I was sat with a client a while back, and I was trying to find a metaphor to explain that just because you’ve got a healthy baby, that doesn’t mean that you can’t be upset about your birth. I usually use the example “if you had been mugged and punched to the ground, but they didn’t take your purse, you wouldn’t come home and say I should be happy because I’ve still got my purse”.
However, that day, I forgot myself. I said something else instead. I think I wanted a powerful example for this person, or maybe it was something subliminal about what I had heard on the radio that day, or whatever. I don’t know why I said what I said. But instead of “mugged”, I said “raped”.
My client immediately reacted. She sat bolt upright. Her eyes widened. She froze for a moment. I said sorry. She said sorry. She said she wasn’t very good with “that word”. And I was reminded of how powerful words are.
Words act like triggers. They can elicit a very powerful response beyond our control. They are the gateway to our neurological functioning. For example, consider the word “stinking rotten slime” for a moment. You are likely to get a “disgust” reaction. If I say the words “brilliant blue skies” you are likely to get a positive, uplifted reaction. The words can tap into your emotional system very quickly indeed, via our hormonal and neurological networks.
What does this mean for birth trauma? Well, I believe that words in the delivery room are traumatising people. I’ve seen this particularly amongst fathers. I’ve worked with fathers who have been traumatised by the use of the words “emergency caesarean section” for example. They hear the word “emergency” and they think their partner’s life is in jeopardy. And yet, as Michel Odent says, it is actually more accurate to call it an “unplanned caesarean section”. So why don’t we do that please? Change our language. Start calling it an unplanned caesarean birth, unless it is an emergency. And even if it is an emergency, if we wanted to not alarm people, we could call it a “time sensitive caesarean birth”?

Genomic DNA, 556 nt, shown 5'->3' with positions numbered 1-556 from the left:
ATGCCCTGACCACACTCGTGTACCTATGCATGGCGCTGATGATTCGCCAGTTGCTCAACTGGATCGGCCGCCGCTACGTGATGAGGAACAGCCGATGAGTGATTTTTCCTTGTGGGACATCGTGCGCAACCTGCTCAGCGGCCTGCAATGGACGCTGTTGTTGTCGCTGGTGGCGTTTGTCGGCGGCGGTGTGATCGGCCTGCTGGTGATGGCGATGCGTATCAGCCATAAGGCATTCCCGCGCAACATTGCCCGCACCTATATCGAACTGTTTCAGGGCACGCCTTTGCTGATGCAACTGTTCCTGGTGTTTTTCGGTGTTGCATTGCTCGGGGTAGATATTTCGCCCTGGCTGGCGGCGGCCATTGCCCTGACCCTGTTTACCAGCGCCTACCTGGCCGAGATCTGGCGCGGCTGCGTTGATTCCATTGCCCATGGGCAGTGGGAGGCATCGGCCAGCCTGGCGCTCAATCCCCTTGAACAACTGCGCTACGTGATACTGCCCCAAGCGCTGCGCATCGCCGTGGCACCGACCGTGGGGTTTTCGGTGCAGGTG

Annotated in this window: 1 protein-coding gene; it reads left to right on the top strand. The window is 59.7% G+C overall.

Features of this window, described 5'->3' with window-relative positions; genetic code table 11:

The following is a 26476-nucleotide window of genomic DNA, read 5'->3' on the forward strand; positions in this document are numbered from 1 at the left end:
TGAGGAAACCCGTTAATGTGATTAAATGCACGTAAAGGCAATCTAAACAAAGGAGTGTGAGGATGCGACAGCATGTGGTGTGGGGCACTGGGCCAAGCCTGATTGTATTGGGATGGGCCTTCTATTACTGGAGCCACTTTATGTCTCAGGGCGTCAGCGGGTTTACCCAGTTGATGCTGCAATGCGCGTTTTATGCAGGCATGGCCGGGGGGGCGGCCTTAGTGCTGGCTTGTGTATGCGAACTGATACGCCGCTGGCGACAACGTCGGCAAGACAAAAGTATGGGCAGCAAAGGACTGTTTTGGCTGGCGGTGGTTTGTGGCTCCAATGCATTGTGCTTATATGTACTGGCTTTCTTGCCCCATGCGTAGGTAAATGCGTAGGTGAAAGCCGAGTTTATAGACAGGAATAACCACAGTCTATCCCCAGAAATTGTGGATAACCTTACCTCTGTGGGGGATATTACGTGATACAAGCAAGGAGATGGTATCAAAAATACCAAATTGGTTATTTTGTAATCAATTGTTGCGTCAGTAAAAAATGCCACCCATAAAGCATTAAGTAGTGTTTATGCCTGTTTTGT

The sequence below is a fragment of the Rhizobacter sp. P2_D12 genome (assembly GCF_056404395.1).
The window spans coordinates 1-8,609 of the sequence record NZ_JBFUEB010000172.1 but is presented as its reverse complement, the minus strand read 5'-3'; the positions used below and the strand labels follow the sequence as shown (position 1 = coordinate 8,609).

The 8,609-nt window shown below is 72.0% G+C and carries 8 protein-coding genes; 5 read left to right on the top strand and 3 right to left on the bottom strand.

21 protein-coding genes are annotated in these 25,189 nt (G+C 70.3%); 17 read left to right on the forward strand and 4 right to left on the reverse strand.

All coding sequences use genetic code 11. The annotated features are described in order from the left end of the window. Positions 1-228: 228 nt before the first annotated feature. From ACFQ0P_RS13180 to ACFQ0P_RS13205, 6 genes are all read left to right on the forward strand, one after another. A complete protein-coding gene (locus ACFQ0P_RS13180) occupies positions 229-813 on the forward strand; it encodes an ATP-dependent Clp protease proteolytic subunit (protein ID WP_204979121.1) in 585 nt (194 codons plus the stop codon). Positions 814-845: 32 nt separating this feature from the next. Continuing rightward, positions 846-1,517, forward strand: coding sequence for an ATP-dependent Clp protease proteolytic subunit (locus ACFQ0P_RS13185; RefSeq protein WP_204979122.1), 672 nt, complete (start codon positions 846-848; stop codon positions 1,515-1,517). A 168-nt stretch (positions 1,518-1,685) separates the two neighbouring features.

The second phrase that I’ve known to contribute to the horror that a father has felt in the delivery room, is the word “resuscitaire”. This is a machine that is fairly often used, just after a baby is born, “just in case”. But when the staff call for the “resuscitaire” it is easy for a layperson to think the baby needs resuscitating because it is dying! It would be just as apt to call it an “infant warmer”. Midwives and paramedics are trained in how important it is to remain calm on the surface, even if they don’t feel it on the inside (the swan metaphor of paddling furiously underneath the water whilst gracefully floating above the water). But this must be more difficult for them when the language in common use is alarming in and of itself. In my opinion, we need to change the language we use in the delivery room, in order to reduce panic and alarm in lay people, and reduce traumatic stress after birth.
There is, of course, also language that reassures rather than alarms, such as “episiotomy” instead of “cut”, “suturing” instead of “sewing”. I’m sure you can think of many examples for both reassuring and alarming words in the birthing room, and I think it’s a good idea to do so, so that we begin to become conscious of the words that we are unconsciously using and then make a decision to change them. I’ve already started. I use unscheduled caesarean section, I use infant warmer, I say waters release (instead of break, unless they’ve been broken by the midwife), I say beyond due date instead of late, and so on. I also am very careful how I frame my questions when doing the first step of the 3 step rewind method. We talk about this in the Birth Debrief workshop, and we show you how to do it during the 3 Step Rewind Training. For those of you not joining us at a workshop in the near future, Mark talks about this in his recent live vlog on the MAM Learning Facebook page. Meanwhile, please fill the comment section below with examples of reassuring and alarming language that you would like to see changed!